In the mid teens, a scene was popping in Clemson because of a house named “Pablo.” Bands and fans would fill the basement, swaying and bouncing in unison. Brought together by the joys of booze, music, friends, and late nights. For fans it was special to watch, but for the bands and musicians it’s been formative to who’ve they become.
It was there that I first came across Daddy’s Beemer and a host of other talented musicians, many of whom remain active in the scene today.
Saturday night, Dad’s Beem returned to New Brookland Tavern where we first met. I often wonder what they think. They showed up in Columbia, maybe for the first time as a band, and I tell them to go in the women’s bathroom at NBT and play a song for us while we hover around you with cameras. There’s not much lead up to that. There’s no organized plan, just me trying to make a moment happen. That will forever be one of my favorite acoustic sessions and has lead to a seven year digital dalliance with the band.
Earlier this year, Daddy’s Beemer played a sold-out show at NBT. Saturday night’s turnout wasn’t quite a sell-out, but it was still well-attended and the energy was great. It’s worth noting that it’s not easy for local acts to fill venues in Columbia during the summer. Between September and May, we have an additional 30,000 18-22 year-olds in town from the various local colleges compared to the summer months.
Slow Funeral opened with a solo set. Luckily I had heard the recent chatter of “serving cunt” before the show. Slow Funeral is the the alias of South Carolina-based musician Mary Norris. So when Mary said the next three bands would be serving cunt I didn’t gasp like some. I was most shocked that someone would have an audible reaction to the word cunt. That moment stuck in my head. The next bands did serve.
Slow Funeral causes your stomach to drop a bit when she starts singing. A voice so strong and beautiful that it commands the attention of the room. And with the attention of the room she pulls back the curtain and bares her soul through her music. It’s amazing to watch. One second Mary is joking with the crowd between songs, flowing freely on stage, and the next she’s bringing tears to the audience singing about how she’s made a former mate a better man for someone else. When you find someone else that has that in common, it can cut deep to the bone of a memory and strike a chord. That’s why you go to shows. That’s why you listen to music.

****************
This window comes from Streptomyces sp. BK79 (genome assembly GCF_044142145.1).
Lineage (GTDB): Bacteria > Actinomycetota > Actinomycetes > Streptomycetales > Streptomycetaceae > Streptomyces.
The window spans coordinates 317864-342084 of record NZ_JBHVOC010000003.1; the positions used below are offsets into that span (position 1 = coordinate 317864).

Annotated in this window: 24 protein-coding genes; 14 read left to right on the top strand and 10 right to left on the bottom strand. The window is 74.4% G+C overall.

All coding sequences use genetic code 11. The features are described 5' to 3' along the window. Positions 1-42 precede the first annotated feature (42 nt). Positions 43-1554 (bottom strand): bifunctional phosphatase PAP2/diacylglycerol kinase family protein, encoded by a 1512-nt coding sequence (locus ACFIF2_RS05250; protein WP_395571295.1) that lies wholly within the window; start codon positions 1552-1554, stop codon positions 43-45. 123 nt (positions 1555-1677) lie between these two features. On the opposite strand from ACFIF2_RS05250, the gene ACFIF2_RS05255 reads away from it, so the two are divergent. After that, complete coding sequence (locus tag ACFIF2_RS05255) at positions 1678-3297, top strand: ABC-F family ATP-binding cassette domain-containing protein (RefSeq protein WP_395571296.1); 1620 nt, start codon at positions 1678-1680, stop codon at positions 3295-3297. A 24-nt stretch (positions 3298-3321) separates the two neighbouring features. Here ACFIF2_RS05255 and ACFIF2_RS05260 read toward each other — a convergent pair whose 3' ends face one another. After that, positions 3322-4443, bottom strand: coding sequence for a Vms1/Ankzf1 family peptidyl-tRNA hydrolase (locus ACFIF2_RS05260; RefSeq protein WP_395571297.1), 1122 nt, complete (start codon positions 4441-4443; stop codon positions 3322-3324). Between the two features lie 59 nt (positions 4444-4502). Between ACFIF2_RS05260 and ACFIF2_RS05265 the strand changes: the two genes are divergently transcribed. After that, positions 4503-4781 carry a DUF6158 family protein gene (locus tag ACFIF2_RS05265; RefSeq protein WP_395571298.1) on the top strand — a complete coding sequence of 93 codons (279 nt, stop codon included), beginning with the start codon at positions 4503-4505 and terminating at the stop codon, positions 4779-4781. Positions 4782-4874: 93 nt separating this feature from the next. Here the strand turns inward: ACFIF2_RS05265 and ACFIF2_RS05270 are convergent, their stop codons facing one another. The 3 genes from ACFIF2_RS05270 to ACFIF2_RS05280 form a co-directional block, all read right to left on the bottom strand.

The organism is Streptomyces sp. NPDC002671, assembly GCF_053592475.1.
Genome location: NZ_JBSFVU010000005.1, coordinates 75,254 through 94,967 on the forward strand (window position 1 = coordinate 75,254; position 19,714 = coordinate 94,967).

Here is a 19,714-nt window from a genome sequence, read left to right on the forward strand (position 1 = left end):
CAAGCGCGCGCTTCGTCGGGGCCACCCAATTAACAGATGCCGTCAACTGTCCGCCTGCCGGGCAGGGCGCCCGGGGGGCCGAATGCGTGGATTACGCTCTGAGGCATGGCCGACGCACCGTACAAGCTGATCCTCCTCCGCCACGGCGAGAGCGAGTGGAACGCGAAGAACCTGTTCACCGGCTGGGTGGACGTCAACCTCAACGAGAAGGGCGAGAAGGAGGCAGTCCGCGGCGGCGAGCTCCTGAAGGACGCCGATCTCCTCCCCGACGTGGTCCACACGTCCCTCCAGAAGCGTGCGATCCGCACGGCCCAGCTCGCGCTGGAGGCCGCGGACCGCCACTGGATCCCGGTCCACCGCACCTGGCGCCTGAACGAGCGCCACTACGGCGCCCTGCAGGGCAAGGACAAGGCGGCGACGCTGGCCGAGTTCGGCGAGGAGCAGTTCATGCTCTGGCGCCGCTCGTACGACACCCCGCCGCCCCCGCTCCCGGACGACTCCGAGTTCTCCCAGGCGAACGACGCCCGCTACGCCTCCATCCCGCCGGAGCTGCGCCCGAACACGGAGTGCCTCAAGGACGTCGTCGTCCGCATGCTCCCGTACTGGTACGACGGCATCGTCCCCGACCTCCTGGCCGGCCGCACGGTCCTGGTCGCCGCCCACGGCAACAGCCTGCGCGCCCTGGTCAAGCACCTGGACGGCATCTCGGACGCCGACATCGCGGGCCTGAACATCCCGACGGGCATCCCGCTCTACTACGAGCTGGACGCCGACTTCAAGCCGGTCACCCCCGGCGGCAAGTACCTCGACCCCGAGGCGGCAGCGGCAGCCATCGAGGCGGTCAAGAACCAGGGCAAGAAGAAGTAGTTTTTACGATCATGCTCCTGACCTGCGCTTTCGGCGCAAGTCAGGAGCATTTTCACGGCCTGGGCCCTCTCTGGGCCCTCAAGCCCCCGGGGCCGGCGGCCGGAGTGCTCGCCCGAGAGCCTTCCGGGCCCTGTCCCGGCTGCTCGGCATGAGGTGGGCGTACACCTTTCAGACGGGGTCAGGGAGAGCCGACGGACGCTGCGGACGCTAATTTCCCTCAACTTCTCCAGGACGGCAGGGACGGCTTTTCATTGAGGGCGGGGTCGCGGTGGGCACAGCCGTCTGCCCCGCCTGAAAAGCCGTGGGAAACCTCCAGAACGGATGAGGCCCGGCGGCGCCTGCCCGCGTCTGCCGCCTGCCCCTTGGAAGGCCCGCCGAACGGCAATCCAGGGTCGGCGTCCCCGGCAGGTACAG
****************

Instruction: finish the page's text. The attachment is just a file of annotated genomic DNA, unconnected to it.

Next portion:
Comma Sutra was the first trio of the night featuring keys, bass, and drums. This was the band’s first Cola show, and comes hot off the release of their latest album “Holding Pattern.” Feel free to go down the rabbit hole of where math meets music, but I’ve never been able to make it click for me. I’m about the “feel” of music. The vibrations and the emotion the music pulls from you. Whether that be anger, sadness, or joy. Comma Sutra come at you with rhythms and patterns that don’t immediately click, but draw you in so you can figure it out for yourselves.
Dear Blanca are Columbia music scene band members that you’d want to eavesdrop on. Frontman Dylan Dickerson’s energy when it comes to music and sharing that love is a gift to whoever he’s around. Saturday night you’d over hear him talking about his upcoming tennis match against Stephen Malkmus of Pavement. Or how he was supposed to interview Bob Nastanovich from Pavement/The Silver Jews for the Comfort Monk podcast, but Bob was busy with a horse racing event and had to reschedule. You know, typical things you overhear at a local show.
Tonight DB performed in their classic form, as a three piece. The set was tight as it typically is, with Richie Harper on drums and Cam (Haircut) Powell on bass. Highlights of the set was a new song and a cover of “In Between Days” by The Cure. Next up, a late summer Soda City date and Hopscotch in Raleigh, NC.
Zaddy’s Beemer, Dad’s Beem, call them what you want. The band rolled into Cola on the closing night of their tour in support of their new album “Tangles.” Also performing as a trio — I hear three trio bands was unplanned — their performance was boyeed by the crowd, many of whom secured spots in the front row and held them all night. They made it through the thick smoke of forest fires in New York City on this tour, pushing their van 40 miles up hill for repair and after all of that…made it to NBT in time to play an exclusive pre-show acoustic set.
Keep the good vibes rolling Beemer boys.